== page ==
The figure of Peter, who stands out in the Gospels, is the meeting point of the testimony of history and the testimony of faith. Peter evolves throughout the narrative bequeathed by the Apostles. He is no longer satisfied with the Mosaic faith, but his commitment to Christ is not the result of a comfortable certainty. He is in essence the one who navigates between the evidence of faith—illustrated in the profession of Caesarea Philippi—and doubt, with the episodes of his denials finely analyzed by Dickès who combs, with the rigor of the historian, through the testimonies of this central scene in the life of Peter. The author links Peter the figure of the rooster, the famous one that crowed three times on the night of Holy Thursday to Good Friday; the rooster who is also the emblem of the Roman god of medicine, Aesculapius, who defied Zeus by raising the dead; the rooster who announces the light of the sun ready to rise, as a metaphor of divine mercy and redemption by the Savior, which draws tears from the sinner Peter who betrayed him. In the baptism rite, the initiate is immersed with water three times, as a ritualization of death to self, rise to new life in Christ, and cleansing from sin. The number three is also in memory of Peter’s denial and the rooster who crowed three times.
The book is particularly rich concerning the relationship between Peter and Rome. Contrary to what one might think, it appears that neither Peter nor Paul were present for the foundation of the first Christian community in Rome. But it had grown so influential that by 64 A.D., during the reign of Nero, it was accused of having played a role in the burning of Rome. It was in the wave of persecution that followed the fire that Tradition places the terrible martyrdom of Saint Peter.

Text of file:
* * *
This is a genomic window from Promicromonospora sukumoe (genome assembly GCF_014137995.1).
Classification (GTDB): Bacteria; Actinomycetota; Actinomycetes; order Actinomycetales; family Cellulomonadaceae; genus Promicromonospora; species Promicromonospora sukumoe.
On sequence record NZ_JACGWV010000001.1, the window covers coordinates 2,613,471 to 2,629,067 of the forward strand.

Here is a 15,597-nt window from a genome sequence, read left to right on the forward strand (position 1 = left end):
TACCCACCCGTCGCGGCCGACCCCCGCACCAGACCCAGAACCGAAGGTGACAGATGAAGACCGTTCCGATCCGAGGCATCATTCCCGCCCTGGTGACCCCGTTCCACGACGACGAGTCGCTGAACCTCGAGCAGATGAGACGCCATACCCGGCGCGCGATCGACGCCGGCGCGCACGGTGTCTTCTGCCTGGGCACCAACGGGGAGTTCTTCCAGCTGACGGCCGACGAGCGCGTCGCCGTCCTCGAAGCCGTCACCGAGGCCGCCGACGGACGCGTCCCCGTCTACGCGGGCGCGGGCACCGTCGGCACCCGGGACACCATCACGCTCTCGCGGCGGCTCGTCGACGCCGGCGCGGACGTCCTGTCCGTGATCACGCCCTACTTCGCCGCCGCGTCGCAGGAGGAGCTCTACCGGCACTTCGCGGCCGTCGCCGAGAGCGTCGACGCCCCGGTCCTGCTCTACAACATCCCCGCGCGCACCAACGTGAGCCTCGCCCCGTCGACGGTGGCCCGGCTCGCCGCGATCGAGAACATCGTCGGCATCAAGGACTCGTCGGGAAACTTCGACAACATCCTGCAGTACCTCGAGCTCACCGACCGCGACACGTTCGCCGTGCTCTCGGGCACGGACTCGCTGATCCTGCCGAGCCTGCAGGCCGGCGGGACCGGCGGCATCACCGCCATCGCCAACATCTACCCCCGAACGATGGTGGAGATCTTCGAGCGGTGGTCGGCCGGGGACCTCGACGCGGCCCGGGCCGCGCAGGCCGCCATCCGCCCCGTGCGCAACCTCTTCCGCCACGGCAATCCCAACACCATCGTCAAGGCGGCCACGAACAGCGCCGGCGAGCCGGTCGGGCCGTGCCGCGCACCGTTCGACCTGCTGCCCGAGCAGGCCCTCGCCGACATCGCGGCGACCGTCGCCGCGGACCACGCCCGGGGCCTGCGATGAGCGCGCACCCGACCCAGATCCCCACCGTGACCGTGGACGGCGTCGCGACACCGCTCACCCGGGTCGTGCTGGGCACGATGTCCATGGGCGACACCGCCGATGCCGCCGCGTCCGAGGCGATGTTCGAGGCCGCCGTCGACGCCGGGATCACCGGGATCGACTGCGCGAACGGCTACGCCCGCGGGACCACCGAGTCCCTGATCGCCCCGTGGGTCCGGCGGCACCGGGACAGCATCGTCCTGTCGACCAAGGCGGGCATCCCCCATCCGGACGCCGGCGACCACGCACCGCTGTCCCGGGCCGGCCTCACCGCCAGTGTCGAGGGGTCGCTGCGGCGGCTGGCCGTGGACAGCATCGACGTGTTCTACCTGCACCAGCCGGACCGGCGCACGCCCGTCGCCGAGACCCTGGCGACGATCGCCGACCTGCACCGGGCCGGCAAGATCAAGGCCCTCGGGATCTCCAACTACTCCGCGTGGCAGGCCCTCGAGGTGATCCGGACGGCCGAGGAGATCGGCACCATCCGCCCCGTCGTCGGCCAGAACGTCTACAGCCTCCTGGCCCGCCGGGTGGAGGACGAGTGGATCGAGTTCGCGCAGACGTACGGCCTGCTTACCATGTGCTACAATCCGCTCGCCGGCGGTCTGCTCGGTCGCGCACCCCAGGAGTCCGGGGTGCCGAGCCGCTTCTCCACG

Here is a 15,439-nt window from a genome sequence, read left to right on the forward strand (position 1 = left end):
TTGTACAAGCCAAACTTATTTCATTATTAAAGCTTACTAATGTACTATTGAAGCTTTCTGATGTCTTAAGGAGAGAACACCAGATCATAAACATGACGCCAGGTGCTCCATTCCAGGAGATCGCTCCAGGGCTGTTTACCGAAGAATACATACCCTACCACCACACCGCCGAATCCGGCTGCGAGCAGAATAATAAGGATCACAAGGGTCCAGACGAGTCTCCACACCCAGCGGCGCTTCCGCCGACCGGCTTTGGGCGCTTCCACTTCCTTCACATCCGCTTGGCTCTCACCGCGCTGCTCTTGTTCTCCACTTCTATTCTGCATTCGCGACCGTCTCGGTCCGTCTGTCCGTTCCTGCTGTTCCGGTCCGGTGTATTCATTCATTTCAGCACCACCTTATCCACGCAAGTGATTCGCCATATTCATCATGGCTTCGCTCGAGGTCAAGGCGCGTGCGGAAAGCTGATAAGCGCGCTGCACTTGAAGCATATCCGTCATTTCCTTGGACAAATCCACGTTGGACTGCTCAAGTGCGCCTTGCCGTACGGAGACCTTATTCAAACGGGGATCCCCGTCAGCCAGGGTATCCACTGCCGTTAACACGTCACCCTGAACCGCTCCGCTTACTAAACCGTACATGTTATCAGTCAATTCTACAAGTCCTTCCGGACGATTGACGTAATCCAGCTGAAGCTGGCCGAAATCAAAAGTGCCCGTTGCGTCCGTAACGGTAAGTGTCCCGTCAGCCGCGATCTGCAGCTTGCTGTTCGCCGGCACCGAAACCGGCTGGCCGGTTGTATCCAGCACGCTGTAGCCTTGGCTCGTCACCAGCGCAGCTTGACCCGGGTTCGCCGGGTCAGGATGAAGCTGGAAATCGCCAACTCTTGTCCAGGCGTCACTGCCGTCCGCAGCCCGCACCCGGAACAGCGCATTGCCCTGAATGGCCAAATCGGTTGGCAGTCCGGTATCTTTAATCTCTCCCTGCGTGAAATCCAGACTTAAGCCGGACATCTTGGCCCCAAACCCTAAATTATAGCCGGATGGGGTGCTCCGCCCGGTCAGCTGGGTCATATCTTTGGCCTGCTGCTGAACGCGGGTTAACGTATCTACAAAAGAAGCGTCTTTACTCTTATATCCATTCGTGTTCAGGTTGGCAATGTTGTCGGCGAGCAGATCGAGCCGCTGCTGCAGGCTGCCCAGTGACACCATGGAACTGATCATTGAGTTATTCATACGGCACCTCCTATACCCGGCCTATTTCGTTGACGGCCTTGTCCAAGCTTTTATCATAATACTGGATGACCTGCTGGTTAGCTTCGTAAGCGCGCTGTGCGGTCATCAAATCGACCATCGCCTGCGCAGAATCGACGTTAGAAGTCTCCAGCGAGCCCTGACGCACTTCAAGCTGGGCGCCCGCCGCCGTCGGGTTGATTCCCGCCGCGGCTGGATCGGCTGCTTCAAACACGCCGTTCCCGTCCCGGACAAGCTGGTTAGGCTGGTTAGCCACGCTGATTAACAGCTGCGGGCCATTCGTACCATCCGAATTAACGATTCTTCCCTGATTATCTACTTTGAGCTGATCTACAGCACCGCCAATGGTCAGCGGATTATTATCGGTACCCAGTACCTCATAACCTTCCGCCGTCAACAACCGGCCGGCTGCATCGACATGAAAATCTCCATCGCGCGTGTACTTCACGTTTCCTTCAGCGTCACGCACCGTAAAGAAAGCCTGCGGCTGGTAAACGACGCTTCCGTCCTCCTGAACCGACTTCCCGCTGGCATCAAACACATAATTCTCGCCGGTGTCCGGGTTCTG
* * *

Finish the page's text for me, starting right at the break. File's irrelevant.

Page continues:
But the story of Peter does not end with his death. Pontifical power continued to be built around the person of Peter—what we will call the pontifical primacy, which is to be distinguished from the Roman primacy, because the one predates the other. For Dickès, pontifical primacy,
rests above all on the very special place that Simon Peter enjoys in the Gospels. … The texts make Peter the first witness of the Resurrection, the leader of the Jerusalem community and the spokesman for the disciples. It is only in a second stage that the primacy will be attached to the Church of Rome, perceived as inseparable from the death of the two apostles.
In this biography, which is both very thorough and enjoyable to read, Dickès succeeds in bringing us incredibly close to the apostle Peter, who, before being the founder of the Roman Church, is the one who par excellence opened the way by receiving the forgiveness of Jesus Christ. Saint Peter is truly a man of mystery—why did Jesus entrust the Church to him, the sinner, the traitor? But such a conundrum should give consolation, since no one more fittingly embodies the unity of all believers, Jews and Gentiles, from Capernaum to Rome through Jerusalem, that is so consistent with Christ’s desire to draw all humanity to Him.
Hélène de Lauzun studied at the École Normale Supérieure de Paris. She taught French literature and civilization at Harvard and received a Ph.D. in History from the Sorbonne. She is the author of Histoire de l’Autriche (Perrin, 2021).